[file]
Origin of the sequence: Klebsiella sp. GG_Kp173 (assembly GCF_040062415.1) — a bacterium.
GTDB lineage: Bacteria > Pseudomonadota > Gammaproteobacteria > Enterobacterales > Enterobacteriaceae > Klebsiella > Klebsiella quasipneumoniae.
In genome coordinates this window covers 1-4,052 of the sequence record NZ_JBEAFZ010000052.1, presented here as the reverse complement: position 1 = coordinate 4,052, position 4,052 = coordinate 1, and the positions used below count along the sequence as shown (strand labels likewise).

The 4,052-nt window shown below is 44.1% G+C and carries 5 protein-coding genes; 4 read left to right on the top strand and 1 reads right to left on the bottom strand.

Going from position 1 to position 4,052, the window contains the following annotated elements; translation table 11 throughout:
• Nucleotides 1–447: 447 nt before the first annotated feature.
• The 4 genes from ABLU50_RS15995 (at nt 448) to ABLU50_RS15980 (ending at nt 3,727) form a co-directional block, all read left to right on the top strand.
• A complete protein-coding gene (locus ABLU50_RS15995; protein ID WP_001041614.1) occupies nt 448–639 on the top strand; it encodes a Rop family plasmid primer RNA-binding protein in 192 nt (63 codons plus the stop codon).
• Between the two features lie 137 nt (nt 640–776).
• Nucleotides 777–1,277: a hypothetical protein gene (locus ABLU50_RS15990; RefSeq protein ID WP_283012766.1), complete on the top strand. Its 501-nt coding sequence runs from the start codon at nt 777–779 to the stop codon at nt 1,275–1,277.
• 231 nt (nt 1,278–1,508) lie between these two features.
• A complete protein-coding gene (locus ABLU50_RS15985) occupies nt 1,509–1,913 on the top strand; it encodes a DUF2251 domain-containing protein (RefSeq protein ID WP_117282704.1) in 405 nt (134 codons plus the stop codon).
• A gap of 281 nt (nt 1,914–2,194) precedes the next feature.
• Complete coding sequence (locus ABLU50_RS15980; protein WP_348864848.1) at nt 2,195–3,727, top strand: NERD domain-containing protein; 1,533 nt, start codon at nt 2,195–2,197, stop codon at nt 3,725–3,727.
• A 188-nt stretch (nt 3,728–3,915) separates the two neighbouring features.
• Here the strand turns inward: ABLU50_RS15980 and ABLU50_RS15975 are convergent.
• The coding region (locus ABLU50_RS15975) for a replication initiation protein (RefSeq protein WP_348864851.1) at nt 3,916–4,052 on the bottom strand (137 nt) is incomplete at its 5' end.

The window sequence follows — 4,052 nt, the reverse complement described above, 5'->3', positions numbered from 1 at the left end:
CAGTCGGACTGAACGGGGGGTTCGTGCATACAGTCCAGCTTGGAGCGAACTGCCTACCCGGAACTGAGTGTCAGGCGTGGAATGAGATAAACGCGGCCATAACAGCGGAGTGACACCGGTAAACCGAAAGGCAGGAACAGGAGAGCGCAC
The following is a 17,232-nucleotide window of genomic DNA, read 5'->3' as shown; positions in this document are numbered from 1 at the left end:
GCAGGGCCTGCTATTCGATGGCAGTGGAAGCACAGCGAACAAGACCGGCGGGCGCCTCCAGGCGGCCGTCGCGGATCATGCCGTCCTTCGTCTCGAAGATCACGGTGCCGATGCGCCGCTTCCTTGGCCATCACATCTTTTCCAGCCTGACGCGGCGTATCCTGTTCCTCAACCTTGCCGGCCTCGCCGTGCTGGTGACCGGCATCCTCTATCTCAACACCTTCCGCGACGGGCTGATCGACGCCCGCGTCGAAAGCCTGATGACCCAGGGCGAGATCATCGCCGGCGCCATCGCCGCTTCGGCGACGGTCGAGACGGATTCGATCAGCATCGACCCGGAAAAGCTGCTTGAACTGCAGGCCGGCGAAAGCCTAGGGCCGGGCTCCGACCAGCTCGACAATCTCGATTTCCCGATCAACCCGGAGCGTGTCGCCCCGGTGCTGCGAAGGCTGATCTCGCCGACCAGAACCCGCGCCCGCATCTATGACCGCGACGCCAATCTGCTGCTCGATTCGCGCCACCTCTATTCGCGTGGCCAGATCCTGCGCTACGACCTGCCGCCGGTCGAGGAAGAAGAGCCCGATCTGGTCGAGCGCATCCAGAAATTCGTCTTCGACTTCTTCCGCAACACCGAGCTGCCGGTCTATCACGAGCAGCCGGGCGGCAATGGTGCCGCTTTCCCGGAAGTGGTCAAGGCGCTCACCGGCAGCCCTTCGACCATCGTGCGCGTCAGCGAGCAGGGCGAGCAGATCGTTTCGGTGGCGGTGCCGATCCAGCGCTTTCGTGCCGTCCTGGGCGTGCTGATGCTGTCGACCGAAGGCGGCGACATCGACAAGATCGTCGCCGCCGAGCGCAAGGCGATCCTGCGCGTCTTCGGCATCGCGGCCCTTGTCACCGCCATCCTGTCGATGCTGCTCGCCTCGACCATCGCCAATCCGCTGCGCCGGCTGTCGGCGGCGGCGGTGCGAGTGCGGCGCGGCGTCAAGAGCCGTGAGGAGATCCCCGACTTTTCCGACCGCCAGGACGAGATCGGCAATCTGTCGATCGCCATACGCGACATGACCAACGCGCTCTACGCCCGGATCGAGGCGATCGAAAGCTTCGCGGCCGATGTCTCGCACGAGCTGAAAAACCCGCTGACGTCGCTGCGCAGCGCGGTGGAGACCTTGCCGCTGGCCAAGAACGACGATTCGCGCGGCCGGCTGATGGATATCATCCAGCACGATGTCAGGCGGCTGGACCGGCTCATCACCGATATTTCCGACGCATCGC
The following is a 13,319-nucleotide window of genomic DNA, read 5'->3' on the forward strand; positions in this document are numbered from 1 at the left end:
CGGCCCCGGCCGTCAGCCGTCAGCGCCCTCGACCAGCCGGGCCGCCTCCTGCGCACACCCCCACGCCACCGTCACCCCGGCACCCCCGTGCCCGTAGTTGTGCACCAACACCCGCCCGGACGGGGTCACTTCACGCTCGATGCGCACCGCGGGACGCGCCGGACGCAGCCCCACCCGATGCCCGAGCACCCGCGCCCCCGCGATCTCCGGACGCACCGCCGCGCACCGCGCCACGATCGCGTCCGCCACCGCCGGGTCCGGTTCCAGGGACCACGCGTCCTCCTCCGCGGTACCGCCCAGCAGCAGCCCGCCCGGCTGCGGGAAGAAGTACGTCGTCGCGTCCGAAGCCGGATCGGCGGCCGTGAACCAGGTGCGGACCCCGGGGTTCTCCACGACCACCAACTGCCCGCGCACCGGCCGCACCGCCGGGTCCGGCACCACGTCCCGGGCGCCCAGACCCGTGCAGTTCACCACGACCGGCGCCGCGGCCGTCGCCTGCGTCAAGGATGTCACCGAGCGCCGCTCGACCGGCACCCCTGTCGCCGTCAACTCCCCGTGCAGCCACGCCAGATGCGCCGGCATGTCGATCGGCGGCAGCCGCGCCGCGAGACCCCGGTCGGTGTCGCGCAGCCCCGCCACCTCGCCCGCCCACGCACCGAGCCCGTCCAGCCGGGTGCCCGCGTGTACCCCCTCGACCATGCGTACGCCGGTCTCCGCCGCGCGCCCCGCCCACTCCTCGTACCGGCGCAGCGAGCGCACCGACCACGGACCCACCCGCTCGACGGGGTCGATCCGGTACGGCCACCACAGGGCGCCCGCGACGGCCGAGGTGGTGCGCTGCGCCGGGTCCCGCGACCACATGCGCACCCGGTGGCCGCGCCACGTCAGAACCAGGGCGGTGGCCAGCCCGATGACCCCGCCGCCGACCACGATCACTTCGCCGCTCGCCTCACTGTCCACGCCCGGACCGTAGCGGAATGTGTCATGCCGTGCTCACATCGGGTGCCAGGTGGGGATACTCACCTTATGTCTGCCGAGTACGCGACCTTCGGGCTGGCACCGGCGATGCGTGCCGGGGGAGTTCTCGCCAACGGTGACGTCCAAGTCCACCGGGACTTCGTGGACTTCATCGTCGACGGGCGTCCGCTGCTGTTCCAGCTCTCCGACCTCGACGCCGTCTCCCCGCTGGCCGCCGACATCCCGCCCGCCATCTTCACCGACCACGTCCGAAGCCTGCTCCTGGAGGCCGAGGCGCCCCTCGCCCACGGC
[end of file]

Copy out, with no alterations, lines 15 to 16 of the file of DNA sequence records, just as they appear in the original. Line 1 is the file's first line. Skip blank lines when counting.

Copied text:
• A 188-nt stretch (nt 3,728–3,915) separates the two neighbouring features.
• Here the strand turns inward: ABLU50_RS15980 and ABLU50_RS15975 are convergent.